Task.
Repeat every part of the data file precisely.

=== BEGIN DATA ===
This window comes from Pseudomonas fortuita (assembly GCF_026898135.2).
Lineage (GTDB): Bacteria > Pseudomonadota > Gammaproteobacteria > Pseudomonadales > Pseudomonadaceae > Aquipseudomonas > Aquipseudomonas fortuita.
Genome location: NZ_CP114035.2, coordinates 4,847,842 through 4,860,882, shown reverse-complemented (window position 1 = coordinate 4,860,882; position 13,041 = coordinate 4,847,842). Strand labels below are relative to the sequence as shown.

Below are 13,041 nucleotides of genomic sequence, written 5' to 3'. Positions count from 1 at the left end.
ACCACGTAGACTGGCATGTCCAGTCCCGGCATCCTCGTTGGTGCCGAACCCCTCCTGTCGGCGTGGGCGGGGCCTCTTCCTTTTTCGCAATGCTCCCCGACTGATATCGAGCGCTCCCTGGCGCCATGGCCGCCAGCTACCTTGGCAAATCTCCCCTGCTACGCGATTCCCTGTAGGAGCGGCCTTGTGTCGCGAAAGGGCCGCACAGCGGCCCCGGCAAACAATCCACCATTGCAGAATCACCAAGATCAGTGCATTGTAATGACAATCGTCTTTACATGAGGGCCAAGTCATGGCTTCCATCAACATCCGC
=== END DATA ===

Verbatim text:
This window comes from Pseudomonas fortuita (assembly GCF_026898135.2).
Lineage (GTDB): Bacteria > Pseudomonadota > Gammaproteobacteria > Pseudomonadales > Pseudomonadaceae > Aquipseudomonas > Aquipseudomonas fortuita.
Genome location: NZ_CP114035.2, coordinates 4,847,842 through 4,860,882, shown reverse-complemented (window position 1 = coordinate 4,860,882; position 13,041 = coordinate 4,847,842). Strand labels below are relative to the sequence as shown.

Below are 13,041 nucleotides of genomic sequence, written 5' to 3'. Positions count from 1 at the left end.
ACCACGTAGACTGGCATGTCCAGTCCCGGCATCCTCGTTGGTGCCGAACCCCTCCTGTCGGCGTGGGCGGGGCCTCTTCCTTTTTCGCAATGCTCCCCGACTGATATCGAGCGCTCCCTGGCGCCATGGCCGCCAGCTACCTTGGCAAATCTCCCCTGCTACGCGATTCCCTGTAGGAGCGGCCTTGTGTCGCGAAAGGGCCGCACAGCGGCCCCGGCAAACAATCCACCATTGCAGAATCACCAAGATCAGTGCATTGTAATGACAATCGTCTTTACATGAGGGCCAAGTCATGGCTTCCATCAACATCCGC